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Government & Politics

Early voting for Ohio's May 3 primary is lagging behind 2018's primary turnout

 Franklin County poll worker sets up a machine for an early in-person voter at the county's Early Vote Center Oct 23, 2018
Jo Ingles
Statehouse News Bureau
A Franklin County poll worker sets up a machine for an early in-person voter at the county's Early Vote Center Oct. 23, 2018.

Despite hotly contested races on the Republican and Democratic primary ballots, the turnout for early voting in Ohio is down nearly 30% compared with the number of ballots cast at this point in the 2018 primary four years ago.

There are two weeks to go before the May 3 primary, and Ohioans have been casting absentee ballots by mail and in-person since April 5.

As of April 15, around 125,000 early ballots have been requested. That is down 27% compared to 171,954 absentee ballots requested two weeks prior to the 2018 primary.

Of the ballots requested for the May 3 primary, 44,994 have been returned or cast in-person. That's down nearly 30% from 2018 numbers when 63,253 absentee ballots had been cast at this point.

Democratic voter turnout is slightly outpacing Republican turnout with 22,795 Democrats casting an early ballot compared to 21,636 Republican ballots returned.

One thing that isn't on the ballot this May are races for the Ohio Legislature. The Ohio Redistricting Commission has not yet adopted state legislative district maps that are deemed constitutional by the Ohio Supreme Court. Another election will have to be held so voters can decide primary contests for Ohio House and Ohio Senate seats.

Exactly when that primary will be held is in question. The Ohio Association of Election Officials is urging lawmakers to allow that primary to happen Aug. 2, the date already on the schedule for some local communities.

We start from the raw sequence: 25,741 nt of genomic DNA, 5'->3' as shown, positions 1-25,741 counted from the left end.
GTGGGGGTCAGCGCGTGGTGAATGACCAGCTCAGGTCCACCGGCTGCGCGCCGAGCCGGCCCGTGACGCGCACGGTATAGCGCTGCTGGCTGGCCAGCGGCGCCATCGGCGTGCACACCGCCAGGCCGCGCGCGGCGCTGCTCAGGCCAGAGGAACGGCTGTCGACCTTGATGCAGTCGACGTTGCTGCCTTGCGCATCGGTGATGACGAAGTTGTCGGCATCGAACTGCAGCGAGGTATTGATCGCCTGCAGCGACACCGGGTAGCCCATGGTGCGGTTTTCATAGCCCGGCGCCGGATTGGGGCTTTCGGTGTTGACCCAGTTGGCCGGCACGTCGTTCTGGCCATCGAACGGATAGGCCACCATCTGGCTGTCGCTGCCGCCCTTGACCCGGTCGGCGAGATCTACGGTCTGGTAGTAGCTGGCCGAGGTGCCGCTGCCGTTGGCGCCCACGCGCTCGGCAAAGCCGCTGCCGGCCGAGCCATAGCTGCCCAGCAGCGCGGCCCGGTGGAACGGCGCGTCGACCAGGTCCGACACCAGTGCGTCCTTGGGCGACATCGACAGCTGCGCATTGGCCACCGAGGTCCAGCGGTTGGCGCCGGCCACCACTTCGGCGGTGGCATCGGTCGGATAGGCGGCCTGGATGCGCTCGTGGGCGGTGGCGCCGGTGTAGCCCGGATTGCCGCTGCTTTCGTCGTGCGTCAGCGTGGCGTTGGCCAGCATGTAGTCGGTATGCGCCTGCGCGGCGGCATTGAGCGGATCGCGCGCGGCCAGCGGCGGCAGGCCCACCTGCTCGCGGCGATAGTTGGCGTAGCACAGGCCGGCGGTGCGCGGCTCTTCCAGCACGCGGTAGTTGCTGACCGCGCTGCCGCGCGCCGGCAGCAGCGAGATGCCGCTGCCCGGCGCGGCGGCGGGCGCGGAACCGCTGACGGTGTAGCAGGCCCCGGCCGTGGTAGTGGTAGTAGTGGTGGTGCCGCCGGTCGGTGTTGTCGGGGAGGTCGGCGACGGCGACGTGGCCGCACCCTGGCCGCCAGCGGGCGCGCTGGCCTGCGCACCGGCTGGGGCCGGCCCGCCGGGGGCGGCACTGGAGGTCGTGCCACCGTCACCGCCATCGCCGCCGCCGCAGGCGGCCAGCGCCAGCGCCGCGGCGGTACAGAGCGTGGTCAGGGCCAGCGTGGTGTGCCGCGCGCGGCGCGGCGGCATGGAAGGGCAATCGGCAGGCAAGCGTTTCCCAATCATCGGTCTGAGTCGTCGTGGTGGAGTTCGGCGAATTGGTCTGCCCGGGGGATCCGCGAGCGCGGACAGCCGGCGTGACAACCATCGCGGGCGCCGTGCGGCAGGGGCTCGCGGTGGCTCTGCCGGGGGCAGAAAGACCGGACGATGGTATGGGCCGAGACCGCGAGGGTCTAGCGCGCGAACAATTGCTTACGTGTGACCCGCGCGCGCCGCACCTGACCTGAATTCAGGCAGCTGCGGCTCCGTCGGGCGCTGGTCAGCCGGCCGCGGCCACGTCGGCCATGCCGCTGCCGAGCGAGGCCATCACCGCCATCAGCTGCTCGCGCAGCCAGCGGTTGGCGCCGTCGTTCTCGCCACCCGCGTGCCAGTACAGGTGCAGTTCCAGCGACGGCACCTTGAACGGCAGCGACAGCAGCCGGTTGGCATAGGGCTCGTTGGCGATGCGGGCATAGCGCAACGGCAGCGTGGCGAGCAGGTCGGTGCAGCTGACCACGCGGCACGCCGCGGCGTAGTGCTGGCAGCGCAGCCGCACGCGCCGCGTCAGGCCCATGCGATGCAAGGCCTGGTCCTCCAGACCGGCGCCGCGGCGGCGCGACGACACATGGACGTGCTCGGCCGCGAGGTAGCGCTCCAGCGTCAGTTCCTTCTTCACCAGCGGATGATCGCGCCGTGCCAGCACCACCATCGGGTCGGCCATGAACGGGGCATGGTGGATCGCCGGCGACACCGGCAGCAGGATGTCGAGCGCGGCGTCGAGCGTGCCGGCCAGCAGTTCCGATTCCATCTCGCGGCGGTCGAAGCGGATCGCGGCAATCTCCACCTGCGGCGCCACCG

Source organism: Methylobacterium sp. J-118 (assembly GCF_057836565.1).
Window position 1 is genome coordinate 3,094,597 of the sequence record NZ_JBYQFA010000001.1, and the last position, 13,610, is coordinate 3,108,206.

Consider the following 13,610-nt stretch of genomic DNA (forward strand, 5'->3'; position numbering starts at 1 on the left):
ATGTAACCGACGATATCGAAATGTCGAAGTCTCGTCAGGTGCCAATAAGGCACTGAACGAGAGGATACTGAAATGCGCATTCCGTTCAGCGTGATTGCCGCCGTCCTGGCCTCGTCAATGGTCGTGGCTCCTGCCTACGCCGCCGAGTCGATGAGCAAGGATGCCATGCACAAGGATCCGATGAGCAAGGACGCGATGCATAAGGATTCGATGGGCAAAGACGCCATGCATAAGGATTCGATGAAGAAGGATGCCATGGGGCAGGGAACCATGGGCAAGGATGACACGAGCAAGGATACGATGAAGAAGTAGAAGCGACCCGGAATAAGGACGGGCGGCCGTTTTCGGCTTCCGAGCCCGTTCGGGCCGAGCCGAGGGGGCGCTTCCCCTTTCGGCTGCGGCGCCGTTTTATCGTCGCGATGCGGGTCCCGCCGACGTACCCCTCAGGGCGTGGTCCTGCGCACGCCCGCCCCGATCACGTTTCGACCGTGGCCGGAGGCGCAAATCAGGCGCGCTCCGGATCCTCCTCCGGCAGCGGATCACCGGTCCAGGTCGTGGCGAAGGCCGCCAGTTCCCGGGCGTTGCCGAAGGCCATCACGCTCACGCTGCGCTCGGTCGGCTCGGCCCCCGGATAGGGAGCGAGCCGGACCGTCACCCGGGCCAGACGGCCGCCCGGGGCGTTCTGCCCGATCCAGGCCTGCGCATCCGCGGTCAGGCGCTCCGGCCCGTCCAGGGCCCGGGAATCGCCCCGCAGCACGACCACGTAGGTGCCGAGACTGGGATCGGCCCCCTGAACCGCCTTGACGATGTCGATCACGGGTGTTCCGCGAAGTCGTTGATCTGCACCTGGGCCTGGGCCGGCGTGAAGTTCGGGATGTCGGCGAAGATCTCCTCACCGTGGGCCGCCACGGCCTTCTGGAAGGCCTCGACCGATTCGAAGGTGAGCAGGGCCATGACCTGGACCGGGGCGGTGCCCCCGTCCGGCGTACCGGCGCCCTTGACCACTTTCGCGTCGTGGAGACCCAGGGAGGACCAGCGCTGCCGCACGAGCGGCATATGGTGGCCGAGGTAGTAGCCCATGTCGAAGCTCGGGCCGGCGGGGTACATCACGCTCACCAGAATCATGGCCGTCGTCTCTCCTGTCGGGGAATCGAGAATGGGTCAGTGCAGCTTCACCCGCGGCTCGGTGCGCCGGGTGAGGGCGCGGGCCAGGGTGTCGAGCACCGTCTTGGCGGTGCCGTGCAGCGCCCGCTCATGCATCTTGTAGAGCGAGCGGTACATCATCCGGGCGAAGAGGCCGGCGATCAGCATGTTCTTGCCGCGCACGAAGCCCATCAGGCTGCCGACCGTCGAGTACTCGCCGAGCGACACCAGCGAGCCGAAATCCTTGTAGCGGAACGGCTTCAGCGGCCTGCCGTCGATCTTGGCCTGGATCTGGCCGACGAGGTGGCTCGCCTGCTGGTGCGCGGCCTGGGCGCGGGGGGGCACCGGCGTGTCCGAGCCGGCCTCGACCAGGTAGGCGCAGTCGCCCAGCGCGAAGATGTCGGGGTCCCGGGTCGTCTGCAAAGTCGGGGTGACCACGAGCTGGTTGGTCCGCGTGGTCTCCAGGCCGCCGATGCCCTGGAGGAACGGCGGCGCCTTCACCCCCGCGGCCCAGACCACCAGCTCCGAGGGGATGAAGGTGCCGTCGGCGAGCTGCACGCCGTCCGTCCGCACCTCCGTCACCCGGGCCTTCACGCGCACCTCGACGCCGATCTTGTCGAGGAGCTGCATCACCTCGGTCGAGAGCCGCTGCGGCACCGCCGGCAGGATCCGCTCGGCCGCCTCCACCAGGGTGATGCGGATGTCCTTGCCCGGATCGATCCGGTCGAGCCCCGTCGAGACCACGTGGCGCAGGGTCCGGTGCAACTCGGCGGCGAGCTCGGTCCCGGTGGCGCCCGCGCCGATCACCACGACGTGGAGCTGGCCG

Aaron Ockerman, director of the election group, said Aug. 2 is the perfect date for a second primary because it allows elections officials time to wrap up the May 3 vote and doesn’t push a legislative primary too close to the November general election. Plus, he said it would be confusing for communities having local elections Aug. 2 if they need to have an additional legislative election on another day around that same time.

Ohio Sec. of State Frank LaRose agreed with the elections leaders. In a written letter to state leaders, LaRose explained Ohio elections operate on a 90-day calendar. He said elections boards need about 60 days to prepare for an election and another 30 days to conclude it. He said if you apply the timetables for elections as set in state law between the May 3 primary and the Nov. 8 general election, you land on Aug. 2. He said that's why state law dictates Aug. 2 as a date to have a special election. LaRose said elections dates are not "artificial" but carefully planned and executed.

The Ohio Supreme Court wrote in its latest opinion invalidating the most recent round of state legislative district maps that the state could have a second primary on a date later than Aug. 2.

There's no word on when Ohio's legislative leaders might decide to have a future election for legislative seats or when they might adopt another proposal for state legislative district maps.
Copyright 2022 The Statehouse News Bureau. To see more, visit The Statehouse News Bureau.